At various times it may be desirable to remove a sphere from the interchange, or to introduce a new sphere. For this purpose the Tee 27 is provided with a removable closure 77, thus providing an access opening substantially greater than the diameter of the sphere. When it is desired to remove or introduce a sphere, the restriction member 59 is detached from the members 56, and then the sphere may be readily removed or introduced.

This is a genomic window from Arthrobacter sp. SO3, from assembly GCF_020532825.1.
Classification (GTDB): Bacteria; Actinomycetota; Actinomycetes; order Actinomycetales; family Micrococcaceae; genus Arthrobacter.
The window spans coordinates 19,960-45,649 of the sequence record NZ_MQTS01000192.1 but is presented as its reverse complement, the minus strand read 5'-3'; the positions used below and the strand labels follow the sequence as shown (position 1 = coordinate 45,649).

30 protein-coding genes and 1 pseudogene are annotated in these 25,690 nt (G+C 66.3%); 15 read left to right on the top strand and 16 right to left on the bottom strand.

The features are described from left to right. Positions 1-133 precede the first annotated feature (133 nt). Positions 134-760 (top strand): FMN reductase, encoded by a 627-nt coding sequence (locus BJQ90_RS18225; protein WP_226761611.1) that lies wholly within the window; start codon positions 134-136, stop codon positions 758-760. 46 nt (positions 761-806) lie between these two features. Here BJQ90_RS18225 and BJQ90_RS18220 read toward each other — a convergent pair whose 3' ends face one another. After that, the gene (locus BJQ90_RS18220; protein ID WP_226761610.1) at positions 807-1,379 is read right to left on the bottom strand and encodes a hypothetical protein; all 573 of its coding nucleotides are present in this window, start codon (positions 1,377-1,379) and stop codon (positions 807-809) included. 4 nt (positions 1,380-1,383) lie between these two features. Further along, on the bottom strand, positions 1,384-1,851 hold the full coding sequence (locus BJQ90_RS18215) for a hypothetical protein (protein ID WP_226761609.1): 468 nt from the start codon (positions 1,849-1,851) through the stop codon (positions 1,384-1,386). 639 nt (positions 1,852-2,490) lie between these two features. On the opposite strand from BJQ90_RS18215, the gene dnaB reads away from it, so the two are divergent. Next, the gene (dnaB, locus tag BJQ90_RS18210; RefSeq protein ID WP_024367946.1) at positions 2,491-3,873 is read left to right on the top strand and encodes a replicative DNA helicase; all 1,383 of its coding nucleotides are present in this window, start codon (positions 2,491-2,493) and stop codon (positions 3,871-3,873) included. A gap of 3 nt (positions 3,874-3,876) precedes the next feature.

Operation of the apparatus in the form illustrated in the drawings is as follows. It is assumed that the shuttle assembly is in the position shown in FIG. 6, and that a sphere 1 from a previous run has moved downwardly by gravity through the opening 22 into the position as shown in FIG. 6, between the members 57 of the sphere carrier 56. To start a run the operator 41 is energized to move the shuttle assembly from the sphere receiving position of FIG. ,6 to the sphere launching position shown in FIG.'5. This serves to move the sphere through the sleeve 38 to a position immediately above the launching opening 37 whereby the sphere may fall freely by gravity through the opening 37 into the Tee 29, to be moved by fluid flow into the inlet portion 10a of the meter prover loop. When the plunger moves well within the sleeve 38, with contraction of the sealing flanges 45, a drop in pressure occurs within space 76, thus applying a differential pressure to the device 69. This serves to illuminate one of the signal lamps 73 or 74, thus appraising the operator of the fact that a sufficient differential pressure has been developed for purposes of leak detection. Assuming that no leakage occurs past either one or both of the ceiling flanges 45 during the course of a meter proving run, then the differential pressure is maintained and the continued illumination of the signal lamp shows that no leakage is occurring. If leakage should occur then the differential pressure is reduced, and when it falls below a predetermined value, the one signal lamp is extinguished and the other lamp illuminated. At the end of the meter proving run the sphere reaches the Tee 22 and then moves downwardly by gravity to the position shown in FIG. 5, in engagement with sphere guard member 52. The sphere remains in this position until commencement of a new run.